Before coming anywhere near a raging river, we got to see some raging bulls. Well…docile, happy, and well-fed bulls and their lady cow friends. The Plate & Pitchfork part of the experience incorporated a visit to two different cattle ranches. Since steak would be on several of our gourmet menus during the trip, we got the opportunity to learn about where our protein would be coming from.
First stop: Carman Ranch. Run by Cory and her husband Dave, this Hereford Cattle ranch has been family-run for four generations and spans about 8,000 acres. Along with raising grass-fed cattle, this young couple, their three little ones, and Cory’s uncle raise pigs, chickens, and ducks, and have two really playful dogs.
It seems like an ideal pastoral setting for living a rancher’s life, but this way of life requires the right combination of ingenuity and integrity. Driven by a commitment to preserve the natural environment and raise a quality product, CR focuses on organic practices: no pesticides in the grass, no hormones, and no antibiotics for the animals. They also use a “pasture-based production system” that prevents erosion and groundwater contamination, encourages native plant growth, and provides a better food source for their cows. And if their cows are eating healthier, you get to eat healthier-for-you beef.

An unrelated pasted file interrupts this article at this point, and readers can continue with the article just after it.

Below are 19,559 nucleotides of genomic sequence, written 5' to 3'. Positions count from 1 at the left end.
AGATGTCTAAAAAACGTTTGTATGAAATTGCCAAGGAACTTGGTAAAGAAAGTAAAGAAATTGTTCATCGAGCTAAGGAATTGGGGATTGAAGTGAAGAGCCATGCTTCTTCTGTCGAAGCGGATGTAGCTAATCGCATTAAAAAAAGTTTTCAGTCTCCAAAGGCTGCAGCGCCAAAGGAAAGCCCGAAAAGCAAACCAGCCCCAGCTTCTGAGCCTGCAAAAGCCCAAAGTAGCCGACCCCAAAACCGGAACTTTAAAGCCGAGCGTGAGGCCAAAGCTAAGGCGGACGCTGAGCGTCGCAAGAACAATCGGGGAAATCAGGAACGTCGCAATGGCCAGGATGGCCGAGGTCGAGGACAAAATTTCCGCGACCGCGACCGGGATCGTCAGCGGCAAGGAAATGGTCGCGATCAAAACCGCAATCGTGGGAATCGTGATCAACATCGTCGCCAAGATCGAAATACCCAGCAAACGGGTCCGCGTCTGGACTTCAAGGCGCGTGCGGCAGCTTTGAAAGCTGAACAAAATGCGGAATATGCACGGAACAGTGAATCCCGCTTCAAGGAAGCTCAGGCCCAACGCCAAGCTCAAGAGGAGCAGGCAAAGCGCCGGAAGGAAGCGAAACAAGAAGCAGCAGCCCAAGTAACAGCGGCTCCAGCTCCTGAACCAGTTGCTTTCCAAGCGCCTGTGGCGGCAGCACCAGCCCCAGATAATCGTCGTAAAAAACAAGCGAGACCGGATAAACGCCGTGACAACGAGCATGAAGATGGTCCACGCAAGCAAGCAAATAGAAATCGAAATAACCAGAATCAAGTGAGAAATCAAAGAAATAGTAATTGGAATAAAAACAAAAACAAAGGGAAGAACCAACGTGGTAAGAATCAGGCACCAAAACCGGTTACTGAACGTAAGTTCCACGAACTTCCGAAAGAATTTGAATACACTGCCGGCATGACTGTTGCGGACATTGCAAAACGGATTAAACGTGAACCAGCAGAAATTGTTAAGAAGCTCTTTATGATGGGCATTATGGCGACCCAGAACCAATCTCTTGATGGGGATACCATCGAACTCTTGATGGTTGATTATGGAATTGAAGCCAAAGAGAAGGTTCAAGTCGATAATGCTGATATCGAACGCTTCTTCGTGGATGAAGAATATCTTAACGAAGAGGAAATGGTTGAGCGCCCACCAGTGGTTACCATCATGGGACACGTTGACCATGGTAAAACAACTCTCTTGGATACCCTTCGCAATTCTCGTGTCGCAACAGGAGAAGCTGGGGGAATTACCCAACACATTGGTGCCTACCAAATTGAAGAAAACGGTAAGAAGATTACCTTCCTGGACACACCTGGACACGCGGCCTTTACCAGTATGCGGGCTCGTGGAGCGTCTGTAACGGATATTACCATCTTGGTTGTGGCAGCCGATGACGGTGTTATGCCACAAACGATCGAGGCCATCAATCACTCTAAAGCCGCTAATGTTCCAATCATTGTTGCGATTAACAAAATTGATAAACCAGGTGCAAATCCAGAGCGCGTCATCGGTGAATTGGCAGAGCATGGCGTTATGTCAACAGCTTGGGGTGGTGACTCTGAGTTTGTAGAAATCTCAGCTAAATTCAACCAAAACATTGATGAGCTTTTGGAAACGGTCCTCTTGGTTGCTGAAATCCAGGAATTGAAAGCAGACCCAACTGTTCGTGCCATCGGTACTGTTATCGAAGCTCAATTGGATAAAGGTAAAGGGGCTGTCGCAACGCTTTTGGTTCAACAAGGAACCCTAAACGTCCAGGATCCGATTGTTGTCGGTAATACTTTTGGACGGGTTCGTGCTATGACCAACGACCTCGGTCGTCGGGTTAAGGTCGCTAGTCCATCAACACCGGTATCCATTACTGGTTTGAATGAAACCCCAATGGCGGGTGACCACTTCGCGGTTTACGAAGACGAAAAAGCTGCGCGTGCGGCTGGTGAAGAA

They are also systematic about how the cows graze. Normally, grass-fed cows graze freely, where they want when they want. Here, they’re kept to a certain strip of grass for a period of time (with the help of a thin, electrified rope) until the ranchers want them to move to the next patch. The rope is turned off and dropped, the cows cross over to the next area, and the rope goes back up. This way, the ranchers can manage how much the cows eat and the rate of grass regrowth. The cows are so strangely well behaved. Not only do they know not to touch the electric rope and when it’s OK to move to the next area, they even respond to Dave’s cow calls.
For lunch, our chef Leather Storrs (I swear, that is his real name) and his sous-chef Joseph—both of the Portland restaurant Noble Rot—prepared us a splendid meal: gourmet mac ‘n’ cheese, grill-seared beef on a bed of arugula, and smoky onions paired with plump tomatoes. Everything but the mac ‘n’ cheese was from the farm, and I wanted seconds of the whole meal. To be truthful, I couldn’t have told you based on taste whether or not the beef we ate was grass-fed or organic or whatever, but I can say that it was scrumptious.
Soon, and with bellies still bulging from our first of numerous impeccable meals on this trip, we headed to 6 Ranch—a “Century Farm (in the family for more than 100 years) where Corriente Cattle is king. Like their Hereford cousins, these cattle are also grass-fed, but these descendants of cows brought to the Americas by Spanish conquistadors are born to run (corriente can mean “running” and “common” in Spanish). So, that’s what these common cattle do at 6 Ranch—run and run and run, resulting in an athletic and healthy bovine.
Liza Jane, her husband Craig (a former rodeo clown and lifelong cowboy), her daughter Adele, some horses, and a handful of border collies move the cattle around and give them quite the workout. Craig gave us a vivid demonstration of how he and his canine companions herd the cattle. As we gathered in a shady corner of a dusty corral, Craig, mounted on his trusty steed, waited as Liza Jane unlocked the gate that held back the cattle. One by one, they sauntered out like they owned the place. Once all of them had cleared the gate, it was on.